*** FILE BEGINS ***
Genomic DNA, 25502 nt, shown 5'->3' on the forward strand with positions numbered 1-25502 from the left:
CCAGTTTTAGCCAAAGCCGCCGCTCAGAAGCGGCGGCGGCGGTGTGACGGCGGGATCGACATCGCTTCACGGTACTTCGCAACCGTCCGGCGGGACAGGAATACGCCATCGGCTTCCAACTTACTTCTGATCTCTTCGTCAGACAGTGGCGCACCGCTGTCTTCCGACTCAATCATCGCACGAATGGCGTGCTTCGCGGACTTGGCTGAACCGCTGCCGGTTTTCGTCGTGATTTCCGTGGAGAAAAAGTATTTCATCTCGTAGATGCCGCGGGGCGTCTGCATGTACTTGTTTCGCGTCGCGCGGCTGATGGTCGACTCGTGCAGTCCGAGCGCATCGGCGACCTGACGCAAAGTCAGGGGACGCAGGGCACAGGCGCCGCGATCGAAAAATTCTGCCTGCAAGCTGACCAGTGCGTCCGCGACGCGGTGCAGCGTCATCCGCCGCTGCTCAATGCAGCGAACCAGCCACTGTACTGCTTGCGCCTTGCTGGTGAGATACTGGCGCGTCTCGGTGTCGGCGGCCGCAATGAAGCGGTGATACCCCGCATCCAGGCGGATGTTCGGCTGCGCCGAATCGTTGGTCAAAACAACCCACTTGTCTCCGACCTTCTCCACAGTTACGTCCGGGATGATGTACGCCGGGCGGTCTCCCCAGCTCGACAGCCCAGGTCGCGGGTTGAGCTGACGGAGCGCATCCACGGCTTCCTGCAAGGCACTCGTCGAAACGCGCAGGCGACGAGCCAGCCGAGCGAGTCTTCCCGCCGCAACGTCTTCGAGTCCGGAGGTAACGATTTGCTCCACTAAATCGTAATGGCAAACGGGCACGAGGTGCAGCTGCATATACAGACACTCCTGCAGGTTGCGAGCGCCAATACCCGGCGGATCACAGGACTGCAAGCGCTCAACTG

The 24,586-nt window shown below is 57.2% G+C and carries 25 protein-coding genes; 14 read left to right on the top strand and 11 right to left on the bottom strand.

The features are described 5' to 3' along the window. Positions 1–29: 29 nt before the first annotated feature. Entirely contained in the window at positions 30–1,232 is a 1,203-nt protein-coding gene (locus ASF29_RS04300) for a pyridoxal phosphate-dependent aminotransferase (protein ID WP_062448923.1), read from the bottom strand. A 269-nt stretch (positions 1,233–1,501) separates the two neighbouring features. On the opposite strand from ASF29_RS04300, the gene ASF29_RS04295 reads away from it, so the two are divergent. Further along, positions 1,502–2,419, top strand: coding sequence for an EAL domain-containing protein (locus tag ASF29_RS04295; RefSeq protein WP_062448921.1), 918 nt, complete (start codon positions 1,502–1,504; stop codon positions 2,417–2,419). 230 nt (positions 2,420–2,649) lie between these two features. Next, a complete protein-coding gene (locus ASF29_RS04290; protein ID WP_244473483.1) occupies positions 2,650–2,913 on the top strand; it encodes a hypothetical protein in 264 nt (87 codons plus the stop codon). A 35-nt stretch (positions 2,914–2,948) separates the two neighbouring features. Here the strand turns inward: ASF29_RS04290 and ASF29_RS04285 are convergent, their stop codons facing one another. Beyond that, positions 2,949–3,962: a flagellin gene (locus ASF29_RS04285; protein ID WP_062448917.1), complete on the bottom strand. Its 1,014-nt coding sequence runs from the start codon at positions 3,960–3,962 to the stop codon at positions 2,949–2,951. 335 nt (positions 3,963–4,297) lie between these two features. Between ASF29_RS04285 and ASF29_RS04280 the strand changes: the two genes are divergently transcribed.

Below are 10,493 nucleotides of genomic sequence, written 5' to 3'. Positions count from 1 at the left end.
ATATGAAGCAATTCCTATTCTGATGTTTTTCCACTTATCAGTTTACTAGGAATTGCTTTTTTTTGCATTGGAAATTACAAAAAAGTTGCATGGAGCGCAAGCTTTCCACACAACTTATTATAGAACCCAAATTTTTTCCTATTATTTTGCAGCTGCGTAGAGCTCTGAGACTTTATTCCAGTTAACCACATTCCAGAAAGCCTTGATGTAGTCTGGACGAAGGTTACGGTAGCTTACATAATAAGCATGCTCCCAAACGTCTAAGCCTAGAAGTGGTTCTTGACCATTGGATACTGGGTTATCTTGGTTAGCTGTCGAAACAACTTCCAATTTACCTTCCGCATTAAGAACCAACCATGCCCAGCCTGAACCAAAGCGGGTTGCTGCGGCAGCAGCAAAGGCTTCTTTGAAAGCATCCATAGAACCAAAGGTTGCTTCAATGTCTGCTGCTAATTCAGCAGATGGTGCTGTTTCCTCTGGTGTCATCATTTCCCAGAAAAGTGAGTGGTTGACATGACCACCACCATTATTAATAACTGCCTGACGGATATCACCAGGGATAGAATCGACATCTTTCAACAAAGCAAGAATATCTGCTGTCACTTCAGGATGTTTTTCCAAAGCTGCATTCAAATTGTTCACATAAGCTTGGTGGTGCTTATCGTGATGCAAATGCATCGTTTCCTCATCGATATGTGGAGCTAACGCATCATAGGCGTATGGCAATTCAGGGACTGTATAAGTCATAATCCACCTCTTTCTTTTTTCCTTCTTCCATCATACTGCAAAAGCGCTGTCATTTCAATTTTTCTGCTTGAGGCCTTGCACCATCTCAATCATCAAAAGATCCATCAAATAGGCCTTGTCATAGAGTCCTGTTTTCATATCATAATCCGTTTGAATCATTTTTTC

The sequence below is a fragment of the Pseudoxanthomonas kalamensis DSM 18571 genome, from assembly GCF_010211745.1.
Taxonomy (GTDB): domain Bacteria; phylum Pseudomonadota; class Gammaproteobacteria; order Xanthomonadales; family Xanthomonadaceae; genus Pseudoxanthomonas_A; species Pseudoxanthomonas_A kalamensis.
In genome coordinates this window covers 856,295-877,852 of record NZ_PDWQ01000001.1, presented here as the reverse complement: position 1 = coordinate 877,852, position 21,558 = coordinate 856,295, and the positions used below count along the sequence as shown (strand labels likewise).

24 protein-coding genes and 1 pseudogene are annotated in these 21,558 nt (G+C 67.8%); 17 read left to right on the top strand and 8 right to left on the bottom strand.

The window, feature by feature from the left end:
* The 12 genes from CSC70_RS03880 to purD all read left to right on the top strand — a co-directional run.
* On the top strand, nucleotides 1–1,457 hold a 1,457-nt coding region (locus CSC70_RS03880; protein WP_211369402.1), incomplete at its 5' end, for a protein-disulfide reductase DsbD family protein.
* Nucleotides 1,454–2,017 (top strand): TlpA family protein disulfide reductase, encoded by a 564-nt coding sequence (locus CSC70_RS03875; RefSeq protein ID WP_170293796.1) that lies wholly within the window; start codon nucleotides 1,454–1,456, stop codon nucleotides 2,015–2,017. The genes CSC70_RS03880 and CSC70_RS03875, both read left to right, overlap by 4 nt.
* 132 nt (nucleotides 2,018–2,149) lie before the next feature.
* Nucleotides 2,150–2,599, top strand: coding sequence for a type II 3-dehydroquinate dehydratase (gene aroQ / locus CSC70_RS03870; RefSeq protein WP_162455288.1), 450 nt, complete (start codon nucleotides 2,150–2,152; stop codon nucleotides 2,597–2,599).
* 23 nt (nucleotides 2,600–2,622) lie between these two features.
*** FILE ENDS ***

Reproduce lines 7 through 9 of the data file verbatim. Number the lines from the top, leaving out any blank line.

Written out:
The sequence below is a fragment of the Pseudoxanthomonas kalamensis DSM 18571 genome, from assembly GCF_010211745.1.
Taxonomy (GTDB): domain Bacteria; phylum Pseudomonadota; class Gammaproteobacteria; order Xanthomonadales; family Xanthomonadaceae; genus Pseudoxanthomonas_A; species Pseudoxanthomonas_A kalamensis.
In genome coordinates this window covers 856,295-877,852 of record NZ_PDWQ01000001.1, presented here as the reverse complement: position 1 = coordinate 877,852, position 21,558 = coordinate 856,295, and the positions used below count along the sequence as shown (strand labels likewise).